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PostPosted: Fri Jan 18, 2013 5:56 am 
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not so much going on in the general forum these days. so, i start a new discussion.

a horizontal pulling exercise covers all muscles that are worked in a vertical pull, right? a vertical pull should therefore not be necessary in a training routine?
so, the vertical pulling strength should also increase, if the horizontal pulling strength increases?
do you know any situations in the daily life, where you are pulling vertical?

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PostPosted: Fri Jan 18, 2013 6:28 am 
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Vertical pulling primarily hits the lats which are arguably the most important muscles in the lower back. They do get worked in some horizontal pulling but to a lesser degree. The movement of the scapula is different as well.

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PostPosted: Fri Jan 18, 2013 7:46 am 
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stuward wrote:
Vertical pulling primarily hits the lats which are arguably the most important muscles in the lower back.


Shouldn't that be the upper back?

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PostPosted: Fri Jan 18, 2013 8:39 am 
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Stephen Johnson wrote:
stuward wrote:
Vertical pulling primarily hits the lats which are arguably the most important muscles in the lower back.


Shouldn't that be the upper back?

Nah. Lats are more important in the lower back are in my mind. They cover almost all of the lower back, and have a major role in support and extension of the back. It's also important on core stabilization to say some. Of course it has function in the upper back area as well, it works with the scapulae, glenohumeral joint and thoracic spine. But I'd still go towards lower back on importance. Upper back has more important muscles in it than lats.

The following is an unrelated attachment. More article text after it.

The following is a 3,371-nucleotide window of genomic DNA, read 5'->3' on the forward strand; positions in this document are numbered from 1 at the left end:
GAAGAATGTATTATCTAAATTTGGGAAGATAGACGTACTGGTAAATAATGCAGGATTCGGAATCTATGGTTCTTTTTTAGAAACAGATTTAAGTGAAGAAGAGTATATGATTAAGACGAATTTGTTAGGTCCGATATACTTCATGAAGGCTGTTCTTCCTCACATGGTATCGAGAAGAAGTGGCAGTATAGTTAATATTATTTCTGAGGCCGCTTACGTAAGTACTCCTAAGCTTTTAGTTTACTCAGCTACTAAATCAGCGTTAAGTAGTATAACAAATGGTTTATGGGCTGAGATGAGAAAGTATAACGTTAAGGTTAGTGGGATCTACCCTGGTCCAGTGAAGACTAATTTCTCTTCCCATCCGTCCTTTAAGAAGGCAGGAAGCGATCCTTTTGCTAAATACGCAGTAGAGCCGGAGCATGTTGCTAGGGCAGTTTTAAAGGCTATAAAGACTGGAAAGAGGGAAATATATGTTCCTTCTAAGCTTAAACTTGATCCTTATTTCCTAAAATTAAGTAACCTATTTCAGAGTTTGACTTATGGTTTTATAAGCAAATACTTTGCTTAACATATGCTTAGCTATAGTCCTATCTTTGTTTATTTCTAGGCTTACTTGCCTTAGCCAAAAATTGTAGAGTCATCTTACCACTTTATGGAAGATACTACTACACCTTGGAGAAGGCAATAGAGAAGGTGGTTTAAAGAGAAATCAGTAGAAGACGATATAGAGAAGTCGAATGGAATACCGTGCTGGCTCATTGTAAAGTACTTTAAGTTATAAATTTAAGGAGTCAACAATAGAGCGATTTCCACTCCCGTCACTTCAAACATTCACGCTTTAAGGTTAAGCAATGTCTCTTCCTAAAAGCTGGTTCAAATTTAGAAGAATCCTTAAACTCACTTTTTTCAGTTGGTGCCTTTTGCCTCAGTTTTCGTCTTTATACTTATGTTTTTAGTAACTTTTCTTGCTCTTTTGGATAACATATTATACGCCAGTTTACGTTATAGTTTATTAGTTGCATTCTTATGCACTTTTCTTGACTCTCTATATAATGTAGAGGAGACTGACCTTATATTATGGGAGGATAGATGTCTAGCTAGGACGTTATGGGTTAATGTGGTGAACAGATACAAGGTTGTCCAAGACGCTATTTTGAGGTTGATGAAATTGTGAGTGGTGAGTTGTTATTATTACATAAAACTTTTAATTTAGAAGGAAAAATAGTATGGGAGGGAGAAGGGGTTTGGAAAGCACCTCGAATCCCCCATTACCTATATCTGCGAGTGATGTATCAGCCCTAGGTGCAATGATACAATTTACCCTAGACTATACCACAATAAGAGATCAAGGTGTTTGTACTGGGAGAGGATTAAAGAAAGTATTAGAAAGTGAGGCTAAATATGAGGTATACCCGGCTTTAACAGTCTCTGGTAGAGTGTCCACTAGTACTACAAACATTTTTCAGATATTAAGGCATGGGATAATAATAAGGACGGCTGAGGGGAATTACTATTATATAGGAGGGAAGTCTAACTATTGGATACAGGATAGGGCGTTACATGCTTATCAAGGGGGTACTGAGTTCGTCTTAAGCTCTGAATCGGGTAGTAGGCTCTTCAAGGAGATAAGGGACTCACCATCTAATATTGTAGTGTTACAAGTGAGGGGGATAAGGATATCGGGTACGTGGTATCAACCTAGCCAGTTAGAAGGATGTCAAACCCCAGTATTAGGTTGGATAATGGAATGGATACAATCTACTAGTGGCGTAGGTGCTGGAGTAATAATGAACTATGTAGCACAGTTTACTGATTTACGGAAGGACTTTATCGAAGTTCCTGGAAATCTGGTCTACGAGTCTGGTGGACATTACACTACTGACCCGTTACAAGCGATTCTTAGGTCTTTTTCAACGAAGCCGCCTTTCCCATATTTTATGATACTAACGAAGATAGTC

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PostPosted: Fri Jan 18, 2013 9:12 am 
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Dub wrote:
Lats are more important in the lower back are in my mind. They cover almost all of the lower back, and have a major role in support and extension of the back.


Funny, I thought spinal support and extension was the function of the Erector Spinae. Latissimus Dorsi is involved with shoulder and scapula functions.

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PostPosted: Fri Jan 18, 2013 9:33 am 
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Stephen Johnson wrote:
Funny, I thought spinal support and extension was the function of the Erector Spinae. Latissimus Dorsi is involved with shoulder and upper back functions.
It's true. But think about this anatomically. The lats cover almost the whole lower back and has fascial connections almost everywhere in the spinal area, except the cervical one. They attach everywhere, including the thoracic spine, ribs, humerus, scapulae. They are one of the most active muscles in the whole back, during all kinds of movements. Holds and carries, presses, squats, pulls, you name it. It has huge importance in core and spinal stability.
I'd consider that the other spinal extensors and stabilizers hold a much smaller, but a necessary role in the back. When talking about erector spinae or multifidus or the spinalis muscles, they are not as big as lats, don't have much coverage, or they don't have much leverage so to speak. They are mainly connected directly on the spine with lots of insertions, and provide more of an isometric and stabilizing role in my mind. But, this is my opinion, and I should point out that none of these muscles should be counted out when talking about important muscles of the back.